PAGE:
Ifon.e,    ifon.e.h                  Pastet!
praise.IMP praise.IMP.3sINAN pair_of_ears.3sANIM/N_ABS Bastet
Praise, praise to the ears of Bastet


Itan        maha      hielat      loka.i     kul.a.h                       emok
3sINAN/INST what.INST see.PRS/DEF forest.DAT nourish/strenghten.PRS.3sINAN household
That which it sees is the forest that strenghtens the household

Itan        maha      hielat      loma.i              tsol tehathu.a.s         pyi
3sINAN/INST what.INST see.PRS/DEF area_underneath.DAT bed  frighten.PRS.3pANIM children
That which it sees  is the area under the bed that frightens children

Itan        maha      skonat          itan               nentsulhon
3sINAN/INST what.INST look_at.PRS/DEF 3sINAN/INST DIM.window.INST.3sANIM/N_ABS neighbour
That which it looks at is the small window by which the neighbour makes the spouse loose her love

        lohk.a    kaisunt.oi.n        sol
        cause.PRS cold.RES.3sANIM/ABS spouse

(* Well, this fogged me - I didn't interpret this in the sense of
peeping at the neighbours wife through the keyhole - but rather
lusting after his wealth.)

Ifone,     ifoneh                     Pastet!
praise.IMP praise.IMP.3sINAN pair_of_eyes.3sANIM/N_ABS Bastet
Praise, praise to the eyes of Bastet


Grammatical notes:

(1) Basic word order is SVOX-OVSX-XVSO in main clauses, and VSO in
dependent clauses.

(2) This poem contains examples of the absolutive, dative, and instrumental
cases.  The absolutive case marks the direct objects of transitive verbs,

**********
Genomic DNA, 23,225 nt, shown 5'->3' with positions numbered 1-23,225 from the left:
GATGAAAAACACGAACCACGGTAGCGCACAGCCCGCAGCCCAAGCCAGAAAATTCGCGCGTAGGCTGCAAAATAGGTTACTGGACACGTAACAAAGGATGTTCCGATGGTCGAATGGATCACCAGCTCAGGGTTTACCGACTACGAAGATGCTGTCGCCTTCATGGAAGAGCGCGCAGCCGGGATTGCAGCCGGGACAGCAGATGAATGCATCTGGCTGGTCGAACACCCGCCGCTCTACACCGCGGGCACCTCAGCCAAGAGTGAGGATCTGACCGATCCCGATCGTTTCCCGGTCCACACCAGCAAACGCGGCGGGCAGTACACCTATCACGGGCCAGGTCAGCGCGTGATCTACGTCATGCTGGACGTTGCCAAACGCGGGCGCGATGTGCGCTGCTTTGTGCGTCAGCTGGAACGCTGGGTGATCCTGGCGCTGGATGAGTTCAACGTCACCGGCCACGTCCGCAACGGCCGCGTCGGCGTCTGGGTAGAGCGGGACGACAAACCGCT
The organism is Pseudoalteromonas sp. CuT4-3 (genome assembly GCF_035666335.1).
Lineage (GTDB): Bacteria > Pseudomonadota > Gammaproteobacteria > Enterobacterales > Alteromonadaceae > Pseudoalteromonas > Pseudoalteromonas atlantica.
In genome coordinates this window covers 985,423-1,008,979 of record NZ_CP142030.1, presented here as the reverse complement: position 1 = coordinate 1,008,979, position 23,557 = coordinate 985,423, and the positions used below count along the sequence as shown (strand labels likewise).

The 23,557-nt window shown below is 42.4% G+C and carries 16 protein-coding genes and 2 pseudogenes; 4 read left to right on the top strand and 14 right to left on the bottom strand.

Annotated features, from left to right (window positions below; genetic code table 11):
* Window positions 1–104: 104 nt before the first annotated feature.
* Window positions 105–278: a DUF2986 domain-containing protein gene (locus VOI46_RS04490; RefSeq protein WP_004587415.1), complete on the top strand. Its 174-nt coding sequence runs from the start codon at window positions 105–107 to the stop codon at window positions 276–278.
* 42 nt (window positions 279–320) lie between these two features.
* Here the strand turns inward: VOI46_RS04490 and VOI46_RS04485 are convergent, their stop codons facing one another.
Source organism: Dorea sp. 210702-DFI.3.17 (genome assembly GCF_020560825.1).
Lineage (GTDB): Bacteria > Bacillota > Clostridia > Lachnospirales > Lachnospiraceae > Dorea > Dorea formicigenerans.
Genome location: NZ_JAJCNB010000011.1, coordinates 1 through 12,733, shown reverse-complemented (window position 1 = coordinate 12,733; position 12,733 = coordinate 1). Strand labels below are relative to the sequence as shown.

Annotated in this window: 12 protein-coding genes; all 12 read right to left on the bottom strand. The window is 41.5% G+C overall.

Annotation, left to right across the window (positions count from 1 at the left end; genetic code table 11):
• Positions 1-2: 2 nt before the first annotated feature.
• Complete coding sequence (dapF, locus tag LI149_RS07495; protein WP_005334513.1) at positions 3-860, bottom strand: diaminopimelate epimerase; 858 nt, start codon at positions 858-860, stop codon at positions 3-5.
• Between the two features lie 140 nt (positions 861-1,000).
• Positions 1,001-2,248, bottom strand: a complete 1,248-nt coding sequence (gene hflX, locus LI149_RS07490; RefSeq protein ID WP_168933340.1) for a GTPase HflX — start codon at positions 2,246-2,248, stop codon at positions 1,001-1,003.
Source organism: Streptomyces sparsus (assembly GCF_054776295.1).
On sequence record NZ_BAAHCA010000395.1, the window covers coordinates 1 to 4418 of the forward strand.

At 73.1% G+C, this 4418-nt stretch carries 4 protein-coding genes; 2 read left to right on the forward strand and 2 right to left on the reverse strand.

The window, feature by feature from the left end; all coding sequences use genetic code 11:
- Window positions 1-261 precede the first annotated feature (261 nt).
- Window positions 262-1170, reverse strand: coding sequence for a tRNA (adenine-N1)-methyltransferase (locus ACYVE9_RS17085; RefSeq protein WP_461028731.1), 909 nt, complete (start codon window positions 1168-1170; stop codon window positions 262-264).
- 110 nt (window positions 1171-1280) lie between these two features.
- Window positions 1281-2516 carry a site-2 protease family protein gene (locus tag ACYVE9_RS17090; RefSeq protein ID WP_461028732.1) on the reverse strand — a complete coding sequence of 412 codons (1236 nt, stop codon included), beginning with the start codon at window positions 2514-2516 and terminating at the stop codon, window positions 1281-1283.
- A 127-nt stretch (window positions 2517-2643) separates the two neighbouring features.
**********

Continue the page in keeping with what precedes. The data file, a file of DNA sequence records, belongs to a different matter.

and the subjects of most transitive verbs.  Dative case indicates location
("at") or motion towards ("to"), among other things.  Instrumental case is
used to indicate not only instruments, but also paths ("with, through,
along, across, by means of, via").  Instrumental case is also used to mark
the subject of a transitive verb if that subject is indefinite and/or

(3) Non-absolutive pronouns and pronominal endings can be freely dropped if
their referent is indefinite, unknown, or recoverable from the context.
Thus, any missing transitive subjects in the above poem should be construed
as 'generic' subjects (like "one" or generic "you" in English, "man" in
German, "on" in French).

(4) Indefinite absolutives are never dropped.  So "itan maha olat" in the
above poem can only mean "that which one hears".  It can't mean "that which
hears things".

(5) Singular/plural is not marked on nouns.

(6) Possessive constructions are formed as follows:  determiner +